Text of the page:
And by the way, want to see a renewed push among some state legislators for mayoral control? Force Brizard out. That’ll do it; I’d bet on it.
As I read the article, I grew increasingly frustrated. I’ve grown tired of the wide array of media sources, ranging from mainstream corporate media to self-proclaimed ‘alternative media’ news, who support corporate, pro-privatization forces’ onslaught against meaningful change and progress in public education. Partially out of frustration and partially out of recognizing the opportunity to educate others, I wrote the following response:
This is one of the most intellectually dishonest assessments of Brizard’s tenure I’ve heard yet. I’m a teacher in the Rochester City School District and I organize as a member of the Community Education Task Force and the Parent and Community Coalition for Educational Change. I’ve heard my fair share of arguments on Brizard and his reforms as well as what will supposedly happen if he leaves. There are several glaring inaccuracies and flat-out mistruths in your argument that require investigation, interrogation, and scrutiny.
This appears to be part of another round of political gamesmanship being hustled on our community regarding Brizard’s value and worth so as to protect the pro-privatization business elites, partisan media slicksters, and self-interested School Board members who have chosen to hedge their bets on Brizard’s political fate.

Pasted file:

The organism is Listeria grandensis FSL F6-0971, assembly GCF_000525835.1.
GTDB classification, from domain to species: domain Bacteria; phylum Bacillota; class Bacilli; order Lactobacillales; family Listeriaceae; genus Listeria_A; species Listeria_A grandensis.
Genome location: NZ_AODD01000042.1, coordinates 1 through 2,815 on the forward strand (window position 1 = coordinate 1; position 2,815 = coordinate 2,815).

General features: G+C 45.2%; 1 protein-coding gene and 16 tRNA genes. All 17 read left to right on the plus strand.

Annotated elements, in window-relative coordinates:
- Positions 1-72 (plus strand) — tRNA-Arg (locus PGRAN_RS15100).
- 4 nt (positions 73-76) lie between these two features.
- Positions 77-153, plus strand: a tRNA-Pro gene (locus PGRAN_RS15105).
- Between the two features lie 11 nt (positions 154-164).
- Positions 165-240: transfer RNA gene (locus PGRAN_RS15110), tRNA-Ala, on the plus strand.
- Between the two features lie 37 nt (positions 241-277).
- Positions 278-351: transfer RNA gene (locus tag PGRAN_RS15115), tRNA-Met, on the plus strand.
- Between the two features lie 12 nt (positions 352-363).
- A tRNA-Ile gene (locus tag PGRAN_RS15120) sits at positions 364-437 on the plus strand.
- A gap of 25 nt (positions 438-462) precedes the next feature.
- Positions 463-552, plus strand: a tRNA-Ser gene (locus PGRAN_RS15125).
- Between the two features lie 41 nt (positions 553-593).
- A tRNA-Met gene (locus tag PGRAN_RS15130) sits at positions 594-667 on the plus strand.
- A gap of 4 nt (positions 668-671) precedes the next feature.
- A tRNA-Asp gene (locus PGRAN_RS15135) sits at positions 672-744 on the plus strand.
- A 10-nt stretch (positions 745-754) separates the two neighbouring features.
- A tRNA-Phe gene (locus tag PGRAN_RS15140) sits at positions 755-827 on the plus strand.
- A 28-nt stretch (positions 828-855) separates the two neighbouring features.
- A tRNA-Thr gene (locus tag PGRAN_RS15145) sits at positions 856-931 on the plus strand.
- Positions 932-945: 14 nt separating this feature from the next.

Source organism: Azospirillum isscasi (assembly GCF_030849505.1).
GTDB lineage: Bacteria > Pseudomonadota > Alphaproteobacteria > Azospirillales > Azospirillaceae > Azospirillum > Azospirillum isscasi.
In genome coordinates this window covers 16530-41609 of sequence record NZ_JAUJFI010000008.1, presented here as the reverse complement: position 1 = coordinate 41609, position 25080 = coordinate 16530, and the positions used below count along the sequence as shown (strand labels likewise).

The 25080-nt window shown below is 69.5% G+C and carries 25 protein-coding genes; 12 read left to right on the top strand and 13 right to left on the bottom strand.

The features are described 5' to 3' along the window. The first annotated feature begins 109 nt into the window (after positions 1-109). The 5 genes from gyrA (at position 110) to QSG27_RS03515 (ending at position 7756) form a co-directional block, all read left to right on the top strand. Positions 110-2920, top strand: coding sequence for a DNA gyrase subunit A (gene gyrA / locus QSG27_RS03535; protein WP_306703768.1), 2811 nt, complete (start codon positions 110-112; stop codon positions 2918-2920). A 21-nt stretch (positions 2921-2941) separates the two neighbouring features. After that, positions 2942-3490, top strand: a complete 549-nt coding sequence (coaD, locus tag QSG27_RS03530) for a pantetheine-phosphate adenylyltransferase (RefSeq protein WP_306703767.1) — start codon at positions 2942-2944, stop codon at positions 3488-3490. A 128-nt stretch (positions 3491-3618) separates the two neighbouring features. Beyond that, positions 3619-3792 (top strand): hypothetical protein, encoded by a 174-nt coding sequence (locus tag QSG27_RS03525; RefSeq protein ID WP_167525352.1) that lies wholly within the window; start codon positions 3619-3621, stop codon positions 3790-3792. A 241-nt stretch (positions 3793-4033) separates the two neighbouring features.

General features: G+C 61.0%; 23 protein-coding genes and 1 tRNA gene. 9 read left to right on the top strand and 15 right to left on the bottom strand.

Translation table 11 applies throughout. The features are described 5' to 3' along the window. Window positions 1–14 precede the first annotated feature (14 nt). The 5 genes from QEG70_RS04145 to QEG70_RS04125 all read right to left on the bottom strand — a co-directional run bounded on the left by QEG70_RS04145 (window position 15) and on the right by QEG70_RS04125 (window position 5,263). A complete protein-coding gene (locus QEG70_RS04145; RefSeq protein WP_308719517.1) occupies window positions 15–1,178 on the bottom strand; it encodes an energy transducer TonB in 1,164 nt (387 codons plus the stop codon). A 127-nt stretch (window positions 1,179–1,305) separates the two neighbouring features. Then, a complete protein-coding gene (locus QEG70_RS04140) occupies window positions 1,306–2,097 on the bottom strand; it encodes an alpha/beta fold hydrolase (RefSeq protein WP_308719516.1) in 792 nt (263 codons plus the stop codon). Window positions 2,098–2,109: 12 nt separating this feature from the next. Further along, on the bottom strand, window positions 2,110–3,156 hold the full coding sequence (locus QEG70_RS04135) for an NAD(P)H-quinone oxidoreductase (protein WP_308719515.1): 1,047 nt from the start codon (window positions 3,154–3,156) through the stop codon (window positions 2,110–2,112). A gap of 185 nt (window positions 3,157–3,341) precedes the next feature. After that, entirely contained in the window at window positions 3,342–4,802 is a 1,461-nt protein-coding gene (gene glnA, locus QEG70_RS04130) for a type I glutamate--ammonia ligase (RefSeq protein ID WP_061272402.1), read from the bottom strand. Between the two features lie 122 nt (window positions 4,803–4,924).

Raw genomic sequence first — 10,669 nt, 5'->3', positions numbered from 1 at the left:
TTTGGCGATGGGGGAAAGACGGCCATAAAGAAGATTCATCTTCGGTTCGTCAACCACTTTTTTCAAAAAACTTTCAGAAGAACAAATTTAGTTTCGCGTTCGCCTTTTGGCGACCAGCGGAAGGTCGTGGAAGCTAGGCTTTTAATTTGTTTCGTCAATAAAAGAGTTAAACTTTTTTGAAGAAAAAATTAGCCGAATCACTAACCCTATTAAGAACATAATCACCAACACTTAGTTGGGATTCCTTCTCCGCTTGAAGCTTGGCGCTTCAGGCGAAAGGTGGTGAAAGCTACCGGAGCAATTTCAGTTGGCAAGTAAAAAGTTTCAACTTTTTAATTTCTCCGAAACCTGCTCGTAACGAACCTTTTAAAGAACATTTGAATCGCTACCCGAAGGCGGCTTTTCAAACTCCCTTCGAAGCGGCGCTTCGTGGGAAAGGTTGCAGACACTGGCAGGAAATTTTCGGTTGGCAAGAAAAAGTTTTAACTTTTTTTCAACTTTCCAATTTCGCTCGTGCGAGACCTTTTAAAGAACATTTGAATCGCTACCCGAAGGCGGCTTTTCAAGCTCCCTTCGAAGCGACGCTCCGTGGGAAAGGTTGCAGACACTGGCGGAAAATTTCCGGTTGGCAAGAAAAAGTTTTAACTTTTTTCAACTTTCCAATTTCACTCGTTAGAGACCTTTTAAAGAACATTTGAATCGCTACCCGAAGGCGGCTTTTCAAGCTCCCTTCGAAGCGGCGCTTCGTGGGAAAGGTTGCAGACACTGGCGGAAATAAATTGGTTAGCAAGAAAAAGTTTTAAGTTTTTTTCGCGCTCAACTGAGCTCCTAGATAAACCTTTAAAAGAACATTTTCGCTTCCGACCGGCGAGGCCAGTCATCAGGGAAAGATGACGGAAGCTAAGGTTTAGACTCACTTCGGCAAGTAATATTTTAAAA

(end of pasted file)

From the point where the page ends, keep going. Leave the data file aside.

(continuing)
You state, “Brizard makes an attractive candidate, so it wouldn’t be a surprise that other districts would take a look at him.” Brizard’s name has been floating in other areas for the same misguided reasons why many without a critical analysis of where Brizard comes from (Broad Foundation) continued to support him here. While it is certainly true that other districts may be eyeing Brizard, I personally can attest to the fact that educators and community members in many school districts throughout the country recognize, rather than minimize, exactly how toxic Brizard’s philosophies and style of leadership are for a district. As the growing frustration with Brizard from the community has built up, more and more people in other places have identified Brizard and his baggage as an unwanted liability, not an asset to be fought after. That we have School Board members who hold more of a vested interest in Brizard’s reputation and public relation skills instead of the reality of his initiatives, programs and stewardship of our district is deeply concerning. As you know, protective egos and political reputations run thick in this town and we seem to have elected officials, media figures, and others struggling to prop up this crumbling deck of cards rather than honestly assess their gross errors in judgement and be real with the people about a better direction in terms of leadership.